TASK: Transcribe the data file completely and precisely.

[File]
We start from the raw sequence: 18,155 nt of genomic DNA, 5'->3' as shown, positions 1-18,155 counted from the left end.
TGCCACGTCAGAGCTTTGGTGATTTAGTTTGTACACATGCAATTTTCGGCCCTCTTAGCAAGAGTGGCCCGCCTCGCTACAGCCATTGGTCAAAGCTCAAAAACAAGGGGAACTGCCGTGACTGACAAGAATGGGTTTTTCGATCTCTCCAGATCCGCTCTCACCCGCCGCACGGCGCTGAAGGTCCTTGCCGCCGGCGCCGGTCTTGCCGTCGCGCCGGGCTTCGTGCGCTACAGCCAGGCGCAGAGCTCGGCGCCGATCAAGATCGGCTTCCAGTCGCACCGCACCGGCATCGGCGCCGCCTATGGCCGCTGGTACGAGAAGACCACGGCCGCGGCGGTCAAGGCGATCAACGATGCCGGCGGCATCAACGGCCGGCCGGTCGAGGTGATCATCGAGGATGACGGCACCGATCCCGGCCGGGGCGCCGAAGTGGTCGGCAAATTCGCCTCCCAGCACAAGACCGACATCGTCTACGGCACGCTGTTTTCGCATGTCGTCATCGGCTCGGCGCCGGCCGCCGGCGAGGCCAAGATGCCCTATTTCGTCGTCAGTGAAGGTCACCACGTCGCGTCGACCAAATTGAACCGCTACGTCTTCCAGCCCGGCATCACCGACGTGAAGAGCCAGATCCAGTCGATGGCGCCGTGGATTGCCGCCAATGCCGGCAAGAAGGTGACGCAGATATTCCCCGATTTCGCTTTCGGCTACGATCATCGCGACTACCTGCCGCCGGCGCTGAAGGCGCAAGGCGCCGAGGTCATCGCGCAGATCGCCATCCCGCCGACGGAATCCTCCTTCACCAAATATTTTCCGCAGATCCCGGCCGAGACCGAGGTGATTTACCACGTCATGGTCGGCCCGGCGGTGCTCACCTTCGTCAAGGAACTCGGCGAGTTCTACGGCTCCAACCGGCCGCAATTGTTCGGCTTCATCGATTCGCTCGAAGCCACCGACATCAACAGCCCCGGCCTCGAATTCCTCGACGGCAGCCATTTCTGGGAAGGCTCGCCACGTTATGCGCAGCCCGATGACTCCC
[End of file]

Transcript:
We start from the raw sequence: 18,155 nt of genomic DNA, 5'->3' as shown, positions 1-18,155 counted from the left end.
TGCCACGTCAGAGCTTTGGTGATTTAGTTTGTACACATGCAATTTTCGGCCCTCTTAGCAAGAGTGGCCCGCCTCGCTACAGCCATTGGTCAAAGCTCAAAAACAAGGGGAACTGCCGTGACTGACAAGAATGGGTTTTTCGATCTCTCCAGATCCGCTCTCACCCGCCGCACGGCGCTGAAGGTCCTTGCCGCCGGCGCCGGTCTTGCCGTCGCGCCGGGCTTCGTGCGCTACAGCCAGGCGCAGAGCTCGGCGCCGATCAAGATCGGCTTCCAGTCGCACCGCACCGGCATCGGCGCCGCCTATGGCCGCTGGTACGAGAAGACCACGGCCGCGGCGGTCAAGGCGATCAACGATGCCGGCGGCATCAACGGCCGGCCGGTCGAGGTGATCATCGAGGATGACGGCACCGATCCCGGCCGGGGCGCCGAAGTGGTCGGCAAATTCGCCTCCCAGCACAAGACCGACATCGTCTACGGCACGCTGTTTTCGCATGTCGTCATCGGCTCGGCGCCGGCCGCCGGCGAGGCCAAGATGCCCTATTTCGTCGTCAGTGAAGGTCACCACGTCGCGTCGACCAAATTGAACCGCTACGTCTTCCAGCCCGGCATCACCGACGTGAAGAGCCAGATCCAGTCGATGGCGCCGTGGATTGCCGCCAATGCCGGCAAGAAGGTGACGCAGATATTCCCCGATTTCGCTTTCGGCTACGATCATCGCGACTACCTGCCGCCGGCGCTGAAGGCGCAAGGCGCCGAGGTCATCGCGCAGATCGCCATCCCGCCGACGGAATCCTCCTTCACCAAATATTTTCCGCAGATCCCGGCCGAGACCGAGGTGATTTACCACGTCATGGTCGGCCCGGCGGTGCTCACCTTCGTCAAGGAACTCGGCGAGTTCTACGGCTCCAACCGGCCGCAATTGTTCGGCTTCATCGATTCGCTCGAAGCCACCGACATCAACAGCCCCGGCCTCGAATTCCTCGACGGCAGCCATTTCTGGGAAGGCTCGCCACGTTATGCGCAGCCCGATGACTCCC